A Smith, pork butcher and sausage maker
George Foster, b 1885, boot and shoe repairer
Lily, b 1878
Dorothy, b 1908
G F Foster & Son, boot repairers
(171a) Tony H Abbott
In 2003 Patricia Smith née Foster, sent to the Museum her memories of her family’s life in Mill Road.
Myself and my two sisters all grew up in this area and attended the St Philip’s infants and junior School. My grandparents, George and Lily Foster rented this property in 1930 where they lived behind and above the shop, later buying the freehold. My grandparents ran the business as a shoe repairers’ along with my father until my grandfather retired in 1950, when my father took over the business and we all went to live in the back part of the building. We lived there until 1955 when the living accommodation was just too small for five people. However, my father still ran the business as a shoe repairers’ until 1968 when he had the premises refurbished to become a shoe retailers and he moved into the flat above, where he and his second wife Ivy Foster lived until they died (1992 and 1996 respectively). When he retired however, he let the shop premises firstly to a Mr Richardson who ran it as a mens clothes shop then to a Mr Rooney who had a card shop.
At the end of 1992, after my father had died, one of the internal walls collapsed and the whole of the inside had to be refurbished, which was reported in the Evening News. Later on it became a cycle shop.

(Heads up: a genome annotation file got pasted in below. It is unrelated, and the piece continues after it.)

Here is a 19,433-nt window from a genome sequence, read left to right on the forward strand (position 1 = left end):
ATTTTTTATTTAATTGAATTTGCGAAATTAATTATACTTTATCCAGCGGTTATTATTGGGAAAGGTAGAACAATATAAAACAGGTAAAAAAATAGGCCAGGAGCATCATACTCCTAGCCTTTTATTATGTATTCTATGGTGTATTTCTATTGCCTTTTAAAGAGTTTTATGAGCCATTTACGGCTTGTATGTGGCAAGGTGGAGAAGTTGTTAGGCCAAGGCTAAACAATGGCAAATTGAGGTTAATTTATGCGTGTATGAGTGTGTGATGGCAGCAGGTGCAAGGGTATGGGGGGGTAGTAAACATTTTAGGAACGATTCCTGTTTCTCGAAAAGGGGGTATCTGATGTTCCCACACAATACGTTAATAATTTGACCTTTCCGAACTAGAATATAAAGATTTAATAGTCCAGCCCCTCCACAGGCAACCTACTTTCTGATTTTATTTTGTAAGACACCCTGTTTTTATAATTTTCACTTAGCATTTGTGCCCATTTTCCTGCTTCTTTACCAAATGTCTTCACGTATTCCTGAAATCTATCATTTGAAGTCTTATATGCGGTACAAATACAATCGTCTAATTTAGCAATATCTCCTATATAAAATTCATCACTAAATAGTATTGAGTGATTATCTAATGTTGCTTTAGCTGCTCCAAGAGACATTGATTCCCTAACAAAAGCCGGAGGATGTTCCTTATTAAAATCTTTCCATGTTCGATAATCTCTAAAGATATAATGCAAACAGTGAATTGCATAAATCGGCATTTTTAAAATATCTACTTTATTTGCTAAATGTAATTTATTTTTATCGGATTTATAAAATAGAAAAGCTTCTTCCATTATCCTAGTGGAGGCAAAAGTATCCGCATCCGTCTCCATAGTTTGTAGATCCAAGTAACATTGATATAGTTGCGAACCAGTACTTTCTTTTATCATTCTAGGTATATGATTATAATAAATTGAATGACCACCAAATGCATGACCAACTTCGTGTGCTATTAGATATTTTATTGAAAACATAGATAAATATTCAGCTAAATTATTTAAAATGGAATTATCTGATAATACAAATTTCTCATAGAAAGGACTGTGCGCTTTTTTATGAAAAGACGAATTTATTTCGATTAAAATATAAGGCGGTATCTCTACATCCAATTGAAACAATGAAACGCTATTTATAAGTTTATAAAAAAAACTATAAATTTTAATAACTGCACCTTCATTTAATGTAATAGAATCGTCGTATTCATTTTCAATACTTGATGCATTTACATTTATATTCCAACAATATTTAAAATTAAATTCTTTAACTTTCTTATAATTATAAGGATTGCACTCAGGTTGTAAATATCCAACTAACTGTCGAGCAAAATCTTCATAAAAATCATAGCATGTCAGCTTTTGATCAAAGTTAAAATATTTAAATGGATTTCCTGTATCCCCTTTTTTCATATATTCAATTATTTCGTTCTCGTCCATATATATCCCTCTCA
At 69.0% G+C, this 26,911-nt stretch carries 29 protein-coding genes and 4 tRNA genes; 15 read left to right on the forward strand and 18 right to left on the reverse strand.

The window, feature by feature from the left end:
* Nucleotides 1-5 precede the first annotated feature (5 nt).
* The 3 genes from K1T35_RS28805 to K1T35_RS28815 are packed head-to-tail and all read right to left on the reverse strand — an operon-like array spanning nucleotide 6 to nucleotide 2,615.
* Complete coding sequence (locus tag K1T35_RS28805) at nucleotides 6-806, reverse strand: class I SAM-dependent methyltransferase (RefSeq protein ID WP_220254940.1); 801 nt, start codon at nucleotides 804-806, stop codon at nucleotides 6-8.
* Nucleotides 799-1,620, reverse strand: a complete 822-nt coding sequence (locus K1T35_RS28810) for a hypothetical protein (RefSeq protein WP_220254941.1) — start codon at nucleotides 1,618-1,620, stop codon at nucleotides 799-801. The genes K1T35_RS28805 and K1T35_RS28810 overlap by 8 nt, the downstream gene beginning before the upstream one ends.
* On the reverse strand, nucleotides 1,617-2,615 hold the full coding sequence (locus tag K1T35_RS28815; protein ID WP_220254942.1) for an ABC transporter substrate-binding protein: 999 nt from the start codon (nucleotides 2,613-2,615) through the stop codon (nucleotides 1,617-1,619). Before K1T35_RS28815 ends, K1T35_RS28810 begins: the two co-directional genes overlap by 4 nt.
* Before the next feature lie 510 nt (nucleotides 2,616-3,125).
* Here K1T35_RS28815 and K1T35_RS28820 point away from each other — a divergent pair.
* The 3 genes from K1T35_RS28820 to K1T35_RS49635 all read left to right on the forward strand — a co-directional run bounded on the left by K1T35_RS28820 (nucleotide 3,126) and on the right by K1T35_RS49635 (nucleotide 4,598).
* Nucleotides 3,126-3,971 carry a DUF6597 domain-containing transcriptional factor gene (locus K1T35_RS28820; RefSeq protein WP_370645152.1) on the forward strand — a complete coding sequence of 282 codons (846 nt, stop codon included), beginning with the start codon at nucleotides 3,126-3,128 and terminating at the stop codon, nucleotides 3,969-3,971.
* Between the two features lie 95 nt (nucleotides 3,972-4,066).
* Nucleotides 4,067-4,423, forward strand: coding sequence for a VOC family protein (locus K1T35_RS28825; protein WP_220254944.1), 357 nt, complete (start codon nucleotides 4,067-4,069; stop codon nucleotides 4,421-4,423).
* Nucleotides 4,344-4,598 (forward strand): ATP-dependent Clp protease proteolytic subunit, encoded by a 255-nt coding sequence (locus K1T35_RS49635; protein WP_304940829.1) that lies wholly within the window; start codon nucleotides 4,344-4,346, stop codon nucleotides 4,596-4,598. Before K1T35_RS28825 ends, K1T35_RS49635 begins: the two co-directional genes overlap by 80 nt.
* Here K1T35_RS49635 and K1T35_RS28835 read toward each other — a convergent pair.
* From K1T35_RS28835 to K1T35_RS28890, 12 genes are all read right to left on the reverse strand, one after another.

When I first started school [at St Philips] there were air raid shelters in the playground and we had to do practise air raid drill. I remember the the headmistress around 1947/48 as being a Miss Ome. We have lots of other memories of the area during the war and during the forties and fifteies: queuing for bread when it was rationed, outside Noth’s the bakers or Howes’, also REv. Hunt the vicar at St Philips’ Church and I can just remember going to Mill Road bridge the morning after the bomb dropped on the railway and the houses, about 1941/42.
The premises next door, 173 Mill Road used to be ‘Kit’s’ sweet shop, but was bought by my father’s sister and her husband, Mr and Mrs Waller shortly after the War, and they ran it as a sweet shop for a number of years.
The other neighbour at 168 Mill Road during the 1950’s and 1960’s was a Mr Stanley Smith who used the front room of his house as a chiropodist’s practice and was very popular with all his clients. The row of houses then had front gardens and were normal; residential properties. The gardens were later demolished and the properties all became commercial.
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